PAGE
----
Comparative Literature, Ph.D. (Ithaca)
Field of Study
The Field of Comparative Literature at Cornell offers a Ph.D. degree in all major areas of literary study and on literary and cultural theory. Because the field is small (about twenty students), it is possible to plan diverse and interdisciplinary programs of study.
Entering students design a program in consultation with the Field Committee, which is chaired by the Director of Graduate Studies. Areas of concentration and principal advisors (the Special Committee) should be selected by the end of the first year of residence. Because course work is completed within three years, the student should have proficiency in two foreign languages. Those intending to specialize in a foreign literature are strongly encouraged to acquire fluency in the relevant language. Students normally take fourteen courses. All candidates are required to do at least one year of classroom teaching as part of the doctoral program.
The Second-Year Review takes place in the third term. Its aim is to enable students to begin focusing on the topics and the fields of research that will form the basis of their A exams. The Admission to Candidacy (A) examination is usually taken in the third year of study and is both written and oral.
The department does not offer a terminal M.A. program (and consequently does not admit students seeking only that degree), but an M.A. degree is granted after satisfactory completion of the A examination. The student then begins work on a dissertation, which upon completion is defended at the oral final (B) examination, administered by the Special Committee.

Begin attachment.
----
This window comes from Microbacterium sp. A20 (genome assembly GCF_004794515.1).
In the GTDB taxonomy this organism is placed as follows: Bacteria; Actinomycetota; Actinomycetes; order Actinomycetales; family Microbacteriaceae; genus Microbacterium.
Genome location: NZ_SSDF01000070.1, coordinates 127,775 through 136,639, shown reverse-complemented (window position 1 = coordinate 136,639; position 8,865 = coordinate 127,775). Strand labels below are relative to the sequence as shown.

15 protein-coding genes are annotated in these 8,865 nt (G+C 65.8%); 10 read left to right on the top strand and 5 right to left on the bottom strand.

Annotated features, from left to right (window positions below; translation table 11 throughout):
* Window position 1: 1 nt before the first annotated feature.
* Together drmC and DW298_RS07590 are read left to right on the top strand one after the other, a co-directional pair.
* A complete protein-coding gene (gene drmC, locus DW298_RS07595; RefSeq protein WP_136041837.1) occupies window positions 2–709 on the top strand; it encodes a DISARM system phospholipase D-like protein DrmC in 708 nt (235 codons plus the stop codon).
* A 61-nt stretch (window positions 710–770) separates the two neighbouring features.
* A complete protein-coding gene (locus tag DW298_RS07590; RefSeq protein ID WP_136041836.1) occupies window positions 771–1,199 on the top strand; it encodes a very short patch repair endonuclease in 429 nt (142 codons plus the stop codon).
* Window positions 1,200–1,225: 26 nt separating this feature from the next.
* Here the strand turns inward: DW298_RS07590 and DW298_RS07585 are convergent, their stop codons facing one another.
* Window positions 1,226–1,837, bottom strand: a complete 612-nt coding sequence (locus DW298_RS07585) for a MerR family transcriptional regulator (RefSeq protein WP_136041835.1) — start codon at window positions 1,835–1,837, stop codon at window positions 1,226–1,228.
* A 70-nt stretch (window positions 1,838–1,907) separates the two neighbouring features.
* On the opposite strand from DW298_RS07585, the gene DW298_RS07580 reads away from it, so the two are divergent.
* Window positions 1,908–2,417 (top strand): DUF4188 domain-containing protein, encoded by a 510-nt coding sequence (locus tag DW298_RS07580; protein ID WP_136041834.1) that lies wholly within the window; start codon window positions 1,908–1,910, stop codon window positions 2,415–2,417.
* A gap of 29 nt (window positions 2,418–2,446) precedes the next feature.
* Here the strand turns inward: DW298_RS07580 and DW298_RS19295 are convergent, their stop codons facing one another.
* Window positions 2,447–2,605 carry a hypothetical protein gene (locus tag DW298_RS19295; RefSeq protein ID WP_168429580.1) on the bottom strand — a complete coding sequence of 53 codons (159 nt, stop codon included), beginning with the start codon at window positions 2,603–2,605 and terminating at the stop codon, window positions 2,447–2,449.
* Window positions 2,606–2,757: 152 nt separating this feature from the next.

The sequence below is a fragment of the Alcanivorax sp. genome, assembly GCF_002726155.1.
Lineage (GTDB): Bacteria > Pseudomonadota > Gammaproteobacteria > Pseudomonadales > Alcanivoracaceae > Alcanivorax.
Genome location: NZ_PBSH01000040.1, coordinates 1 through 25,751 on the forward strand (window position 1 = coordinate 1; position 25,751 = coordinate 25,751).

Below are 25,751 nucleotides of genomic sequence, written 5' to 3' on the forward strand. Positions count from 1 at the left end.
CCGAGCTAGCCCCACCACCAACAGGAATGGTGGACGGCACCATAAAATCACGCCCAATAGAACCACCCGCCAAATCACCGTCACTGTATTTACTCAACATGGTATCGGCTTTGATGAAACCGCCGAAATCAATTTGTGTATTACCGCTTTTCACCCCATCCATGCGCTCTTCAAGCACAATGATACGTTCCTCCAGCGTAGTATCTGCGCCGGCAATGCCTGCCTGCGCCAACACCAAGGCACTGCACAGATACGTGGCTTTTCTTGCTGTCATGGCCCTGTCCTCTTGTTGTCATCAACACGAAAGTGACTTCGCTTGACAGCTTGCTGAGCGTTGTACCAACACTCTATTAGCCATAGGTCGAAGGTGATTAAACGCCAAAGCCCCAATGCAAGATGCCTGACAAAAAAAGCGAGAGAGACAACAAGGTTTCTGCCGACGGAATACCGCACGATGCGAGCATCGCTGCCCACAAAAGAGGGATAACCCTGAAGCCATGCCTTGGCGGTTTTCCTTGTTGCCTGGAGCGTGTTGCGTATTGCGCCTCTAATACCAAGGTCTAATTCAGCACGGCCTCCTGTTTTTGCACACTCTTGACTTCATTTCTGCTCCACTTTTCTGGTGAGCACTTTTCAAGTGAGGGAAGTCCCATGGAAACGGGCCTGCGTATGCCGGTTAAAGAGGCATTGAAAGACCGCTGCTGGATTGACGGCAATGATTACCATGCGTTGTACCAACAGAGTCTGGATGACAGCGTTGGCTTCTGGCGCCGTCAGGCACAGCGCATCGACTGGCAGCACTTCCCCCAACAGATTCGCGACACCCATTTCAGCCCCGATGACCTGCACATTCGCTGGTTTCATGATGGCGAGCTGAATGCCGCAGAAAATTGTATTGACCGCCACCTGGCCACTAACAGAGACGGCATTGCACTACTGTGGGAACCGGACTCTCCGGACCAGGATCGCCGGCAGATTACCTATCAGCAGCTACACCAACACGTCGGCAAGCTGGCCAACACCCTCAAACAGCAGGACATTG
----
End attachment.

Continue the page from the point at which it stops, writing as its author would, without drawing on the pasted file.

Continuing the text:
Concentrations by Subject
- comparative literature
Application Requirements and Deadlines
Fall, Jan. 10; no spring admission
Applicants are required to submit GRE general test scores, a writing sample, a statement of purpose and to demonstrate proficiency in two foreign literatures (through, for instance, course work or study abroad).
- all Graduate School Requirements, including the TOEFL Exam for Non-Native English Applicants
- three recommendations
- GRE general test
- writing sample
- statement of purpose
- proficiency in two foreign literatures
Comparative Literature at Cornell is a highly selective, interdisciplinary Ph.D. program. Students receiving the degree go on to teach in a variety of different academic departments or to pursue work in a variety of creative fields. We value a diversity of approaches and concentrations in our admissions process. Therefore, it is rare that any two students will follow the same paths in their choice of courses, composition of Special Committee, or areas of expertise. Moreover, it is impossible to generalize about what makes a successful Comparative Literature Ph.D. Indeed, one of the features that distinguishes Comparative Literature from other humanities or literature/language degrees in general is that there are few academic positions for assistant professors designated as purely “Comparative Literature”. Rather, many comparatists find teaching positions in national foreign language departments, in English, film and media studies, critical theory, area studies or world literature and culture departments.